For the past few months at UNC, students, faculty, alumni and citizens have formulated ideas about the unknown fate of Silent Sam, the Confederate statue that was forcibly removed by protesters in late August.
Chancellor Carol Folt sent an email on Nov. 9 notifying the community about her and the Board of Trustees receiving an extension from the Board of Governors on their deadline to give a recommendation on what to do with the monument. She also touched on some of their efforts to involve faculty, staff and students, attaching a summary of the work of the Office of Faculty Governance and the Faculty Executive Committee. The report contained ideas created by faculty in the 11 workshops the committees held Oct. 3-10.
Graduate Emma Parker — who received both her undergraduate and master's degrees from UNC — began reading through the summary of faculty suggestions, finding the responses interesting and ranging from “well-informed and thoughtful” to “eye-rolling-ly impractical.” On Nov. 10, she said she decided to create the Twitter account @now_what_sam, where she started tweeting faculty ideas from the report every 30 minutes to put them in a more accessible space.
“I just thought it was really kind of surprising that I hadn’t seen (the ideas) listed anywhere,” Parker said. “I thought that the faculty went to the trouble to go to sessions or to provide feedback, and someone transcribed all of that and organized it and that it might be interesting to make a Twitter account and just share some of them.”
Parker, who took American studies classes as an undergraduate and worked in the Southern Historical Collection of Wilson Library, said she saw a lot of work on the topics surrounding Silent Sam done by students and faculty.
“They are super engaged in questions of University history and Southern history and race relations and how the University fits into the history of the South and the Civil War, so I felt like it was worth listening to what faculty and students had to say,” Parker said.
The University also released a summary of student ideas, and Parker said she would have put those ideas up as well, had the summary been as comprehensive as that of the faculty-based committees. Parker said she later discovered faculty were encouraged to be creative and inventive during the workshops, resulting in the more “off-the-wall” suggestions the report included.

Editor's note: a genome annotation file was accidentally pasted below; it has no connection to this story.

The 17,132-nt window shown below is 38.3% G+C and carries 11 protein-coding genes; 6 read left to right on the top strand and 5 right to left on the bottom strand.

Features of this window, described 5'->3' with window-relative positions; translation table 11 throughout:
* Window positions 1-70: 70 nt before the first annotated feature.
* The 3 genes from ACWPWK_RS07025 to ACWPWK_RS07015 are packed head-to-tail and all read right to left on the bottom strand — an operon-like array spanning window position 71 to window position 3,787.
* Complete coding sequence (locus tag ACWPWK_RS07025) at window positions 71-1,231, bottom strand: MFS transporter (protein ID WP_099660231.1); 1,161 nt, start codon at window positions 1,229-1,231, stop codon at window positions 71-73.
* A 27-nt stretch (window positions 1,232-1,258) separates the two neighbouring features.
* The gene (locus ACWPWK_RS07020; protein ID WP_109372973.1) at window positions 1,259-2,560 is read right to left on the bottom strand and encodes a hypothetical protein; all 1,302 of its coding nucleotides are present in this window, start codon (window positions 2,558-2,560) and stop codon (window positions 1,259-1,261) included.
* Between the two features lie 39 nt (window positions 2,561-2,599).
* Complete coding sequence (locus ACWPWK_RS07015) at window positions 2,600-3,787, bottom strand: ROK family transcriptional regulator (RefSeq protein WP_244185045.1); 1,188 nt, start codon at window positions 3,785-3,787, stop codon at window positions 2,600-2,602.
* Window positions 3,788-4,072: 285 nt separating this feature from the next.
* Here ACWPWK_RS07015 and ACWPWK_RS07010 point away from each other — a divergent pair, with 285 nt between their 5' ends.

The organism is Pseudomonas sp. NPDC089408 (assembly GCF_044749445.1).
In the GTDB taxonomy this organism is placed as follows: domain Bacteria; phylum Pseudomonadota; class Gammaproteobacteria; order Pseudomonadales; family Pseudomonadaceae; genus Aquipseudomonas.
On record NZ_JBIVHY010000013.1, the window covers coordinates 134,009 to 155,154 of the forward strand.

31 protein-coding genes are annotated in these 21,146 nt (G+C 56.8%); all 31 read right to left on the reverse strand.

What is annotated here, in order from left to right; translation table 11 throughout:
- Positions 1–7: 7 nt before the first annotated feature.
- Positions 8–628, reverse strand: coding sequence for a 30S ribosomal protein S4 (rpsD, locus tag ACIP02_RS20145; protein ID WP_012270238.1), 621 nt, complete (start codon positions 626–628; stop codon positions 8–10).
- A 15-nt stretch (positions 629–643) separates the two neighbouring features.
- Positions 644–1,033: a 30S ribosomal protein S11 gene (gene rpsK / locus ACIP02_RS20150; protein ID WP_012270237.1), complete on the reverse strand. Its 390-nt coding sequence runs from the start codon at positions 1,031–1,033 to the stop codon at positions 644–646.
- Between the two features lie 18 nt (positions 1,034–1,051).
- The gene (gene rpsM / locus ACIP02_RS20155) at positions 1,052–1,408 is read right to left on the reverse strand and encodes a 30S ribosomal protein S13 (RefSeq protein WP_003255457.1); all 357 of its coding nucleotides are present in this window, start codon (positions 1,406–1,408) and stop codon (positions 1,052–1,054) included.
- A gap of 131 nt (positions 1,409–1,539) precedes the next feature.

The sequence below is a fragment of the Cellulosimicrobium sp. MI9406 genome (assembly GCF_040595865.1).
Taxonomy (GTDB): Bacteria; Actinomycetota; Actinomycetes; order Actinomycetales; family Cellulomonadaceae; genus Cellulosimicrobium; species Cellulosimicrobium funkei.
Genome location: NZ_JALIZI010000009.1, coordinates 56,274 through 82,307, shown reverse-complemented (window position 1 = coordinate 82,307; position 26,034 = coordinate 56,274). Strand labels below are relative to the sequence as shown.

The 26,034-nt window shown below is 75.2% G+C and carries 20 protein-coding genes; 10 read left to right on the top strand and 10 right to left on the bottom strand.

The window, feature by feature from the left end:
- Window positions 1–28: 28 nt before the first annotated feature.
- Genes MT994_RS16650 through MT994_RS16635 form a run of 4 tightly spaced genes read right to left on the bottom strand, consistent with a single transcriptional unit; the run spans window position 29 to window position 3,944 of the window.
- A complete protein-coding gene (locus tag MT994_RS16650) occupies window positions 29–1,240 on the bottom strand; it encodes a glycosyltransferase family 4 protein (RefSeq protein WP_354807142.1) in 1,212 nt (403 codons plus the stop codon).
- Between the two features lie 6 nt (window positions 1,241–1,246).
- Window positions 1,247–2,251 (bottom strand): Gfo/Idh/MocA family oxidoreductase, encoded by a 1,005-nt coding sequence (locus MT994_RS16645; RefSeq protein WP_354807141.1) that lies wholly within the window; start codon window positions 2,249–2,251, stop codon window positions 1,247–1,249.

As of Nov. 14, the account has posted almost 100 tweets, some suggesting burying the statue like a Terracotta warrior or moving it off campus to a variety of locations.
The most liked and retweeted post on the account asks for immunity and celebration of the protesters.
“Drop charges against those who toppled the statue; valorize them and others who organized against the monument,” the tweet said.
Another popular tweet included the suggestion to sell $3 tickets for students to get a chance to hit the statue with a sledgehammer, with the proceeds going toward reparation scholarships for African-American students.
Sophomore Delaney Davis, a chemistry and anthropology major in the College of Arts and Sciences, said she thinks putting the ideas in a place like Twitter can be useful in getting the word out to some about the options.
“Based on how people comment on those suggestions, or if people retweet them, if people think it’s something worthwhile to share, that’s some way of engaging,” Davis said. “But I think it’s also not the most effective way to get the options out to the entire Carolina community.”
As the uncertainty about Silent Sam’s fate continues, members of the UNC community are adding more ideas to the mix and working to shed light to new courses of action.
“The faculty did a tremendous job in generating a whole lot of ideas,” Parker said. “They were worth seeing in some place beyond a report that probably no one was really going to look at.”
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